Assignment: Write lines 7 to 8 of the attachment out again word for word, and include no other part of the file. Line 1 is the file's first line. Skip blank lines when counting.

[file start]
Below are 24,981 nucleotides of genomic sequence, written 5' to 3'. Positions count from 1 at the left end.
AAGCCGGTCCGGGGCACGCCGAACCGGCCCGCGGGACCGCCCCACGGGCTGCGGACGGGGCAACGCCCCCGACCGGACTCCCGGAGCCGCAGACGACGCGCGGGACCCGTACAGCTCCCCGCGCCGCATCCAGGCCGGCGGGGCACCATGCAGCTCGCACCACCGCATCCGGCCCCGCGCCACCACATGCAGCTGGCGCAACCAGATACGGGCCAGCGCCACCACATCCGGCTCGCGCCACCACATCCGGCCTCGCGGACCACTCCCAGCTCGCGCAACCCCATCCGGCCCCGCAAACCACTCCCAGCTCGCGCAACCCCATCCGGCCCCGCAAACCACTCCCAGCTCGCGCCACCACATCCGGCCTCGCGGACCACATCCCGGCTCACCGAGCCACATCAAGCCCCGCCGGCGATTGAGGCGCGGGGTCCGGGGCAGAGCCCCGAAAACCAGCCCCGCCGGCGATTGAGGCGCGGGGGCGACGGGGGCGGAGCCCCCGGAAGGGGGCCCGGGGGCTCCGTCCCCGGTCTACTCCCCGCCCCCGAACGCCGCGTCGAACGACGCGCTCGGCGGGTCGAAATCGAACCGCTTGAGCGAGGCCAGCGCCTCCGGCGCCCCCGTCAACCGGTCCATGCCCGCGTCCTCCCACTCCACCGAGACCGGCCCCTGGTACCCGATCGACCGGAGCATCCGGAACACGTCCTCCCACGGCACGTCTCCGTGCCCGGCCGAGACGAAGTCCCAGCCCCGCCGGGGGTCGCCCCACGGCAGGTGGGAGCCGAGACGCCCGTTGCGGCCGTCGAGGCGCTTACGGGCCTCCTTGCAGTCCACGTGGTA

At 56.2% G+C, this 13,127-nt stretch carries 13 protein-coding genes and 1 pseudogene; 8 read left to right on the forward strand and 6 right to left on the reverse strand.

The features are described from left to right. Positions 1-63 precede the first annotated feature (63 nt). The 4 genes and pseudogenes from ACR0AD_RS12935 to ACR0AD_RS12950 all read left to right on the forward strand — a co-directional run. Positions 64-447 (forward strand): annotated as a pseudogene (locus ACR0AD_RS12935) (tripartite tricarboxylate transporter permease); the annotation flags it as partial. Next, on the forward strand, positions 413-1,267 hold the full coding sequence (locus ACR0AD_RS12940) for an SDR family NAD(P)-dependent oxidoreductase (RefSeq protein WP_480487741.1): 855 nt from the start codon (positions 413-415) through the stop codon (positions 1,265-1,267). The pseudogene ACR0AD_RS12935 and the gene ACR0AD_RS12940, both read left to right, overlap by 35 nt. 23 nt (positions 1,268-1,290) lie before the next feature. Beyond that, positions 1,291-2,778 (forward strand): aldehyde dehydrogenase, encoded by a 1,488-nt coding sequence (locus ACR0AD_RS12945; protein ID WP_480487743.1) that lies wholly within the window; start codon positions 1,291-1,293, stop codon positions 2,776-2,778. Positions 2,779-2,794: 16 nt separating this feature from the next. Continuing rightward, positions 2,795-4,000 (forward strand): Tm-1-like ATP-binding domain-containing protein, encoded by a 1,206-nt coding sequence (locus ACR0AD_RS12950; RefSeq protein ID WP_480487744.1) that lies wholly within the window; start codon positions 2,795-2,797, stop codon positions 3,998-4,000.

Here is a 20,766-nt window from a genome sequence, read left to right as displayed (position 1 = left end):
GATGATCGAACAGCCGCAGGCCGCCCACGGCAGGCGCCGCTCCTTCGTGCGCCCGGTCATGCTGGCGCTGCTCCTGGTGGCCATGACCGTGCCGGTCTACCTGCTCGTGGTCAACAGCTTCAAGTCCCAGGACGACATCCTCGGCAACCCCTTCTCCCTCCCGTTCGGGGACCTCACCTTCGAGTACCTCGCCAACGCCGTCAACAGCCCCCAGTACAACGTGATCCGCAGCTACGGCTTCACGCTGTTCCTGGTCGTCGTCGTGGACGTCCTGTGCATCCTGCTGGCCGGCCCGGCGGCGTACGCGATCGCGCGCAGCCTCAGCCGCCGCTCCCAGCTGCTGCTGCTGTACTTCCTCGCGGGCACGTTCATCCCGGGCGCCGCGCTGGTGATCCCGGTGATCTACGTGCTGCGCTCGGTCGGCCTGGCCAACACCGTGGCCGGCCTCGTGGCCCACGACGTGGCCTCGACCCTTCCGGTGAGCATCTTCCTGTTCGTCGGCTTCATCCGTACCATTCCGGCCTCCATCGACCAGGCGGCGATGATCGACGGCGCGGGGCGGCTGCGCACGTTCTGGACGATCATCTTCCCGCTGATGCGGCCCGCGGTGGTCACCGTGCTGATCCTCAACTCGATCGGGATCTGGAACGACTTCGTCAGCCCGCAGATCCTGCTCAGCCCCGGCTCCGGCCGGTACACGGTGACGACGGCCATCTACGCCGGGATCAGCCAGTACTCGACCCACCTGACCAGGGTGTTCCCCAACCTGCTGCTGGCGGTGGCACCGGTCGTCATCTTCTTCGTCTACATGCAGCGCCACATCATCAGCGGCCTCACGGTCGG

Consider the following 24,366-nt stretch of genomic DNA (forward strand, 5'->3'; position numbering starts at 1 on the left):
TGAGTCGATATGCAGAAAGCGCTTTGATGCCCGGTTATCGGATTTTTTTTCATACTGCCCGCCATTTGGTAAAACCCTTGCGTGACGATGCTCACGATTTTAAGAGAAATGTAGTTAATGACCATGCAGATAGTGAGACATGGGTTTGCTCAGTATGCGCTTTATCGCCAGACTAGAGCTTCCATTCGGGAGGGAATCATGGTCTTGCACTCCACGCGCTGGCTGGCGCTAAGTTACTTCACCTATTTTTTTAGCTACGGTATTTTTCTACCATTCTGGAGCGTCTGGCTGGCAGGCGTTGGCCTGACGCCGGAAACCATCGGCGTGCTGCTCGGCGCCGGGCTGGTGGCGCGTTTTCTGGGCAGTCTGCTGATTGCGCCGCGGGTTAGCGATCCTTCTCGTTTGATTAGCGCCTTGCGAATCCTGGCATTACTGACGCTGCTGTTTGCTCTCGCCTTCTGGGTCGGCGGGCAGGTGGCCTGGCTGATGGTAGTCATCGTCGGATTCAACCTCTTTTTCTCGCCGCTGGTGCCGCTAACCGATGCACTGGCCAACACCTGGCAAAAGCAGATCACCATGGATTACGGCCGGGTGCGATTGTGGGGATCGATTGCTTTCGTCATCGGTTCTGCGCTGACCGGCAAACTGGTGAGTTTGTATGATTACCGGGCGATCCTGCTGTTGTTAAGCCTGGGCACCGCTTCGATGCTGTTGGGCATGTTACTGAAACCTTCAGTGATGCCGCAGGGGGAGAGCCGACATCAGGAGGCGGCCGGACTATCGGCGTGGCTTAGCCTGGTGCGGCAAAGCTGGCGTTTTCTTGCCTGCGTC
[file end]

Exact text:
Consider the following 24,366-nt stretch of genomic DNA (forward strand, 5'->3'; position numbering starts at 1 on the left):
TGAGTCGATATGCAGAAAGCGCTTTGATGCCCGGTTATCGGATTTTTTTTCATACTGCCCGCCATTTGGTAAAACCCTTGCGTGACGATGCTCACGATTTTAAGAGAAATGTAGTTAATGACCATGCAGATAGTGAGACATGGGTTTGCTCAGTATGCGCTTTATCGCCAGACTAGAGCTTCCATTCGGGAGGGAATCATGGTCTTGCACTCCACGCGCTGGCTGGCGCTAAGTTACTTCACCTATTTTTTTAGCTACGGTATTTTTCTACCATTCTGGAGCGTCTGGCTGGCAGGCGTTGGCCTGACGCCGGAAACCATCGGCGTGCTGCTCGGCGCCGGGCTGGTGGCGCGTTTTCTGGGCAGTCTGCTGATTGCGCCGCGGGTTAGCGATCCTTCTCGTTTGATTAGCGCCTTGCGAATCCTGGCATTACTGACGCTGCTGTTTGCTCTCGCCTTCTGGGTCGGCGGGCAGGTGGCCTGGCTGATGGTAGTCATCGTCGGATTCAACCTCTTTTTCTCGCCGCTGGTGCCGCTAACCGATGCACTGGCCAACACCTGGCAAAAGCAGATCACCATGGATTACGGCCGGGTGCGATTGTGGGGATCGATTGCTTTCGTCATCGGTTCTGCGCTGACCGGCAAACTGGTGAGTTTGTATGATTACCGGGCGATCCTGCTGTTGTTAAGCCTGGGCACCGCTTCGATGCTGTTGGGCATGTTACTGAAACCTTCAGTGATGCCGCAGGGGGAGAGCCGACATCAGGAGGCGGCCGGACTATCGGCGTGGCTTAGCCTGGTGCGGCAAAGCTGGCGTTTTCTTGCCTGCGTC